2012 Fifth IEEE International Workshop on Requirements Engineering and Law (RELAW) (2012)
Chicago, IL, USA USA
Sept. 25, 2012 to Sept. 25, 2012
Thomas A. Alspaugh , Institute for Software Research, University of California, Irvine, USA
Walt Scacchi , Institute for Software Research, University of California, Irvine, USA
There exist legal structures defining the exclusive rights of authors, and means for licensing portions of them to others in exchange for appropriate obligations. We propose an analogous approach for security, in which portions of exclusive security rights owned by system stakeholders may be licensed as needed to others, in exchange for appropriate security obligations. Copyright defines exclusive rights to reproduce, distribute, and produce derivative works, among others. We envision exclusive security rights that might include the right to access a system, the right to run specific programs, and the right to update specific programs or data, among others. Such an approach uses the existing legal structures of licenses and contracts to manage security, as copyright licenses are used to manage copyrights. At present there is no law of “security right” as there is a law of copyright, but with the increasing prevalence and prominence of security attacks and abuses, of which Stuxnet and Flame are merely the best known recent examples, such legislation is not implausible. We discuss kinds of security rights and obligations that might produce fruitful results, and how a license structure and approach might prove more effective than security policies.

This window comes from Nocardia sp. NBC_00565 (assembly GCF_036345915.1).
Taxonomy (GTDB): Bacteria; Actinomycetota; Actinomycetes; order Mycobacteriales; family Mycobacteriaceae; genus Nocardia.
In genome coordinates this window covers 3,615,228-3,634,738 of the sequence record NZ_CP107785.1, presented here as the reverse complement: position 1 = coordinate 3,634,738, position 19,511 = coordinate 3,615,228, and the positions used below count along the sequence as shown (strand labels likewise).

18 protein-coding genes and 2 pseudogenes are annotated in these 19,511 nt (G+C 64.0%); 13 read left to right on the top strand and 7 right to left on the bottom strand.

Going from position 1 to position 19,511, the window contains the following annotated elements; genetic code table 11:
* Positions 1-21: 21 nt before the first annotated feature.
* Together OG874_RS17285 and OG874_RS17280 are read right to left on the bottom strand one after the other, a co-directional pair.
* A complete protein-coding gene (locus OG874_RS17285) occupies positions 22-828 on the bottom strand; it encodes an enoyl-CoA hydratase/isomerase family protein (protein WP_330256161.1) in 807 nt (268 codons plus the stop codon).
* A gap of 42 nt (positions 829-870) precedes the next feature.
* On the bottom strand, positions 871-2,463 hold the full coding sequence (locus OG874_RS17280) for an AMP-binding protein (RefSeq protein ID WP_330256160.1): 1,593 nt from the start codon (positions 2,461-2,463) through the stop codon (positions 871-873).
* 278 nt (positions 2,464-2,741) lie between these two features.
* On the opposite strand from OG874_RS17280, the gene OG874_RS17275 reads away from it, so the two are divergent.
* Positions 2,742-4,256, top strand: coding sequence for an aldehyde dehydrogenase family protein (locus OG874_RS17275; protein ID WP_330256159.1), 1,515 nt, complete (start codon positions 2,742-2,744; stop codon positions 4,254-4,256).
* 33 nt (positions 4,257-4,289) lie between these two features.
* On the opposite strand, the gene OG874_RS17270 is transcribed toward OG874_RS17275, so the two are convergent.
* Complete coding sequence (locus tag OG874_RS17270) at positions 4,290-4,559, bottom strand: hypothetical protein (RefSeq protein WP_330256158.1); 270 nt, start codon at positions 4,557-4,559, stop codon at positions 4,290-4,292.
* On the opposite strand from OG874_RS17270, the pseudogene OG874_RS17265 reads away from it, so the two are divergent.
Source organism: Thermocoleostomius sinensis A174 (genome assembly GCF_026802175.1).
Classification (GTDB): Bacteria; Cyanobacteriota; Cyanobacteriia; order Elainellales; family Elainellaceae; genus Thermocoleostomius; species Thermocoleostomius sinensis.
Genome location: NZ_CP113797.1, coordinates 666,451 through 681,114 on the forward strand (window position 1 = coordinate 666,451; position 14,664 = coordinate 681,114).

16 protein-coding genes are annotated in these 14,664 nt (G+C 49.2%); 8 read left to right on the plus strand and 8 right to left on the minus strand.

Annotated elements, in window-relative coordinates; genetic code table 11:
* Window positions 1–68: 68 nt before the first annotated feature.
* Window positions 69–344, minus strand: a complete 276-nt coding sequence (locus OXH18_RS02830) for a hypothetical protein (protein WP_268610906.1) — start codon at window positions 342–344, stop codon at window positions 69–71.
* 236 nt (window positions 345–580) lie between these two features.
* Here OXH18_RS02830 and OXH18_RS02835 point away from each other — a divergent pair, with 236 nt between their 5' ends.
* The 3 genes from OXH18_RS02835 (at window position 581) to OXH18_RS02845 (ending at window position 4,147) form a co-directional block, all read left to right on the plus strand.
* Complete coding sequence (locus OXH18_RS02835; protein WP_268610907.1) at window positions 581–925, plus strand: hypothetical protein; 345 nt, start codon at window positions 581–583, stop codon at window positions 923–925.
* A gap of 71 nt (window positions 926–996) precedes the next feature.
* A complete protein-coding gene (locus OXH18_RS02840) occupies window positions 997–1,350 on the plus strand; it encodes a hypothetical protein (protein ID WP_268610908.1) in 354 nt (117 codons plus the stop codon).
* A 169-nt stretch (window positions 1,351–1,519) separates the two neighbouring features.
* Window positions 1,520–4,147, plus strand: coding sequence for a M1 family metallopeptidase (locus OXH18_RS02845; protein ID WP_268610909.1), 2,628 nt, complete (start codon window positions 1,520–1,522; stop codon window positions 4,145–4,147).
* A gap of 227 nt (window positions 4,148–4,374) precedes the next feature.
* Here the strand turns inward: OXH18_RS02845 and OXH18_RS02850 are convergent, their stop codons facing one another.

T. A. Alspaugh and W. Scacchi, "Licensing security," 2012 Fifth IEEE International Workshop on Requirements Engineering and Law (RELAW), Chicago, IL, USA USA, 2012, pp. 25-28.